On Monday, Oct. 16, 1922, after more than two years, the hearing of the Jurgen case took place in New York. Garrard Glenn, in a scholarly brief, asked Judge Charles Cooper Nott for acquittal, and the judge took the motion under advisement. On Oct. 19, Judge Nott issued his opinion.
The following are transcriptions of newspaper accounts of Judge Nott’s decision in the Jurgen obscenity trial.
Evening World, New York, N.Y., Oct. 19, 1922, p. 27
JURGEN IS UPHELD AS A MORAL NOVEL
John Sumner Loses Again as Court Approves Book.
John S. Sumner, Secretary of the New York Society for the Prevention of Vice, suffered another reverse today when Judge Nott, sitting in General Sessions, ordered the dismissal of the indictment against the publishers of Jurgen, by James Branch Cabell, which novel was suppressed May 13, 1920. The jury acted accordingly.
Guy Holt and Robert M. McBride, the defendants, had been free on bail since the case first was taken to court two and a half years ago. The book, Jurgen, which had not been sold publicly since that time, now will go back on sale.
“I’ve read and examined the book carefully,” said Judge Nott. “The worst that may be said against it is that certain passages may be considered suggestive in a veiled and subtle manner of immorality but such suggestions are delicately conveyed and the whole atmosphere of the story is one of such an unreal and supernatural nature that even these suggestions are free from evils accompanying suggestiveness in more realistic works. In my opinion the book is one of unusually literary merit and contains nothing ‘obscene, lewd, lascivious, filthy, indecent or disgusting’ within the meaning of the statute.”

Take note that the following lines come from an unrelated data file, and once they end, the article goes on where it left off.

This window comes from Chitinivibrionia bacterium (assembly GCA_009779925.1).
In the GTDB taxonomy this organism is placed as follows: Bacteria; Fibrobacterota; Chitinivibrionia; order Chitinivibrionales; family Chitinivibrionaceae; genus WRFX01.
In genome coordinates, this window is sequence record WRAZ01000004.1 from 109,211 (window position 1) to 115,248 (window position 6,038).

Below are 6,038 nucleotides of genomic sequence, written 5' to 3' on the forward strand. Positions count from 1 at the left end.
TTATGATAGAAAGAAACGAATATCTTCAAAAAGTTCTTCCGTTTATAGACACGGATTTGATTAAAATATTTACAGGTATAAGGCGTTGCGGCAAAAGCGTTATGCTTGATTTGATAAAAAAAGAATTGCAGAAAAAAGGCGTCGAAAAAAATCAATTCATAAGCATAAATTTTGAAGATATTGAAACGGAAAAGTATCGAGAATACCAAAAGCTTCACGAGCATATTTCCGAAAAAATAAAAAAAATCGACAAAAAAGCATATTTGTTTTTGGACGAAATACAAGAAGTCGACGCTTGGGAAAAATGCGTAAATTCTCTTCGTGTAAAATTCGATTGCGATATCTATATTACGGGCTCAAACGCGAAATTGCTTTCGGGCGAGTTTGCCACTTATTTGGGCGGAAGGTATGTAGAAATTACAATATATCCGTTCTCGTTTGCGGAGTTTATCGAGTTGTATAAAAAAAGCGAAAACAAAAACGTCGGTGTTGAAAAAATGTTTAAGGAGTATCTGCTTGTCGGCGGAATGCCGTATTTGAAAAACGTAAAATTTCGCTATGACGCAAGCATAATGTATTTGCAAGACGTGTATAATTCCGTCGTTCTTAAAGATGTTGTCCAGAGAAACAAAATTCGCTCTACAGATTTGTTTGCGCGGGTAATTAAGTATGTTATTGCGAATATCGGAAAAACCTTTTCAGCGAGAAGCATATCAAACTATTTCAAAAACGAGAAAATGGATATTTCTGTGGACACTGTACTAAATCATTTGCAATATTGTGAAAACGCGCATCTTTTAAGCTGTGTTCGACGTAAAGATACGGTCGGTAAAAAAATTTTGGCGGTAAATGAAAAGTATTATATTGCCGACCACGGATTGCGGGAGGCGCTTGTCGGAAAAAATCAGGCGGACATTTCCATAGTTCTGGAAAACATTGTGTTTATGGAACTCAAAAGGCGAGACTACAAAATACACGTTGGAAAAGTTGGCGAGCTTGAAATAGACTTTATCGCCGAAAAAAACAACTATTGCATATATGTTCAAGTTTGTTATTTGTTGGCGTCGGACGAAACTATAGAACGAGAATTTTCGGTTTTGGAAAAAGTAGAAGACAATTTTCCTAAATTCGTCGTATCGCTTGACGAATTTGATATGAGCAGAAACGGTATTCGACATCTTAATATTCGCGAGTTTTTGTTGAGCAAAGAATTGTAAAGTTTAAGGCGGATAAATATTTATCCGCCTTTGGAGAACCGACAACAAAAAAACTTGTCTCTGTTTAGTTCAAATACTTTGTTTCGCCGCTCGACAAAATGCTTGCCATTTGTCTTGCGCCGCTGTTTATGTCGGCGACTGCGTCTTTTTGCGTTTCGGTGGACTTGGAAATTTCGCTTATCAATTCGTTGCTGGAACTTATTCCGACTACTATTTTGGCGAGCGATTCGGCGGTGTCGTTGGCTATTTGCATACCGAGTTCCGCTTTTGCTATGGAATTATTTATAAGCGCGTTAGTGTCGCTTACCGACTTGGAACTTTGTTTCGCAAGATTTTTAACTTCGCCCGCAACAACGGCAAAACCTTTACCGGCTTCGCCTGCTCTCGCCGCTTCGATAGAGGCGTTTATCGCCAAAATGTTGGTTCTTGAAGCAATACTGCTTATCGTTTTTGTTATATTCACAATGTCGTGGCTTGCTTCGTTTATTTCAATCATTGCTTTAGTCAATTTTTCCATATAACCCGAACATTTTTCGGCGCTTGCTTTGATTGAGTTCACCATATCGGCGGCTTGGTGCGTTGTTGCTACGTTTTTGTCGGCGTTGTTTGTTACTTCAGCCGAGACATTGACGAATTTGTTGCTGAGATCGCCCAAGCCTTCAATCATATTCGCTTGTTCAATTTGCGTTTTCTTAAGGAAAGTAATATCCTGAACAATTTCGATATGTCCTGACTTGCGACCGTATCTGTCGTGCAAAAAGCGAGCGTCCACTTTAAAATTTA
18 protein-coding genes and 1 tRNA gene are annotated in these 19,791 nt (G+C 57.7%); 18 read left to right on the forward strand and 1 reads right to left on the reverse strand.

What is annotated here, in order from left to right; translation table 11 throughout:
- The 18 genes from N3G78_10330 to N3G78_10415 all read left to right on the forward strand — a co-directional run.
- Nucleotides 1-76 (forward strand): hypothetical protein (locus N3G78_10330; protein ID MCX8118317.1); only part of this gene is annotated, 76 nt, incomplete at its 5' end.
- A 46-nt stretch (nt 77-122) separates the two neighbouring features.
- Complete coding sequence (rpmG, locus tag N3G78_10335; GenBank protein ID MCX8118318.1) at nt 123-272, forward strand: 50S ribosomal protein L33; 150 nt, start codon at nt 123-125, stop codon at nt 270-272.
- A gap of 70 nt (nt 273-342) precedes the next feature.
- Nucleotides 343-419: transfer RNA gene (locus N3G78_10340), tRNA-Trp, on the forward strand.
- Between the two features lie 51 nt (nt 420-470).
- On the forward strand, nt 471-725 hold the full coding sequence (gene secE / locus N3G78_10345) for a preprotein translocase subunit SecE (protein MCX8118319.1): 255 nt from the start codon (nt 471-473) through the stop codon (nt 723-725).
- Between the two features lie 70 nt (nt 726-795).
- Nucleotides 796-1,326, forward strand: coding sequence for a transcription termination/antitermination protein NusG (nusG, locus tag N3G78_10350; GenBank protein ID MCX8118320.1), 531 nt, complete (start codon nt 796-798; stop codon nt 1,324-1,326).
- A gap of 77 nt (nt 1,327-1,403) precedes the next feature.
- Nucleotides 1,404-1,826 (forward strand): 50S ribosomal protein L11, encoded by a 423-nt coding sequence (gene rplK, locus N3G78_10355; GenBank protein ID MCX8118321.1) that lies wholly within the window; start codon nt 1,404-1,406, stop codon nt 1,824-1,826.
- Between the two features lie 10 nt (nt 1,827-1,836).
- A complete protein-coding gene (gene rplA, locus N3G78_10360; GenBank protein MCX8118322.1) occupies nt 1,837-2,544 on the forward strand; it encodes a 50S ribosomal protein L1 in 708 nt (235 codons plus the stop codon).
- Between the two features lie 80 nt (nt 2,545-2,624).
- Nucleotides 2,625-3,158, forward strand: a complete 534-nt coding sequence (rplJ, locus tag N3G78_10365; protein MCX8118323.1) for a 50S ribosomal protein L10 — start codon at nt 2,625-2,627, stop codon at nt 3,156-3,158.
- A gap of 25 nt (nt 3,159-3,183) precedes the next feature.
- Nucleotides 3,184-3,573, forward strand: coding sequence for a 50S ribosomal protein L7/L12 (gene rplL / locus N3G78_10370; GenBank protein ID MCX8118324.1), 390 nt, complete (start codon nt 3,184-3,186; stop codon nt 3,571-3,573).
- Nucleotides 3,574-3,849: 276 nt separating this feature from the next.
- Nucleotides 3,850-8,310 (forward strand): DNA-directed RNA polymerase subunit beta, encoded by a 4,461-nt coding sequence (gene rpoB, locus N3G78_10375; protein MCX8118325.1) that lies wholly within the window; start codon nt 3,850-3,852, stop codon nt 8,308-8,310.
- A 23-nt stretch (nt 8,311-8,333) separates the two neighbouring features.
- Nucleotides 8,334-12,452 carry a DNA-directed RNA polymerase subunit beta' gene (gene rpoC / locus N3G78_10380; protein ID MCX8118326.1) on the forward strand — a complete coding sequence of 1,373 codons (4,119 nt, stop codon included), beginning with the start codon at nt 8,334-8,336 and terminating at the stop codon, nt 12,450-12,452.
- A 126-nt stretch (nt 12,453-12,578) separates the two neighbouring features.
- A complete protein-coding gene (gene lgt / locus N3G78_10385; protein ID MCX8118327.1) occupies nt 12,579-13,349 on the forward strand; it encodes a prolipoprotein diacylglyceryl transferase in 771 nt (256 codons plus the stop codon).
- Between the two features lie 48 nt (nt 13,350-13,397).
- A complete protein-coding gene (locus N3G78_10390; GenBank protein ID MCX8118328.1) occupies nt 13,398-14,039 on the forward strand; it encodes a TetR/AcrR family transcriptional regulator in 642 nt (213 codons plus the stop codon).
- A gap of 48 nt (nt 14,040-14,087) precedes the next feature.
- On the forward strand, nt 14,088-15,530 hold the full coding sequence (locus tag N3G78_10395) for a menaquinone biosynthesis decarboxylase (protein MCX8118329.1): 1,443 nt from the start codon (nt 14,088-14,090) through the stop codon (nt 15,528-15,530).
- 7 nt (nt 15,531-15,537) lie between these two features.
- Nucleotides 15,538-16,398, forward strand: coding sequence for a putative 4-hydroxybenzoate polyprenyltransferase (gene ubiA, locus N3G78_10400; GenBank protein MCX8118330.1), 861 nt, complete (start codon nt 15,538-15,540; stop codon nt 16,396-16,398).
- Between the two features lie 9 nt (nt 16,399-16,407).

Richmond Times-Dispatch, Oct. 20, 1922, p. 1
NEW YORK JURIST FINDS NO OBJECTION TO CABELL’S BOOK
“Jurgen” Publishers Acquitted of Charge Made by Vice Suppression Society.
[By Associated Press.]
NEW YORK, Oct. 19. —Expressing the opinion that “Jurgen,” by James Branch Cabell, was not an “obscene, lewd, lascivious, filthy or indecent book,” Judge Nott today directed a jury in General Sessions to acquit Robert M. McBride & Co., publishers, on charges contained in an indictment returned last May on complaint of the Society for Suppression of Vice.
“The most that can be said against the book is that certain of its passages may be considered suggestive in a veiled and subtle way, of immorality,” said the court, “but suggestions are delicately conveyed, and the whole atmosphere of the story is of such and unreal and supernatural nature that even these suggestions are free from the evils accompanying suggestiveness in more realistic works.”
“Jurgen,” a fantastic imaginative tale, depicting the adventure of one restored to first youth, was suppressed pending settlement of the case. The demand in New York then became so great that “bookleggers” sold copies for as much as $50.
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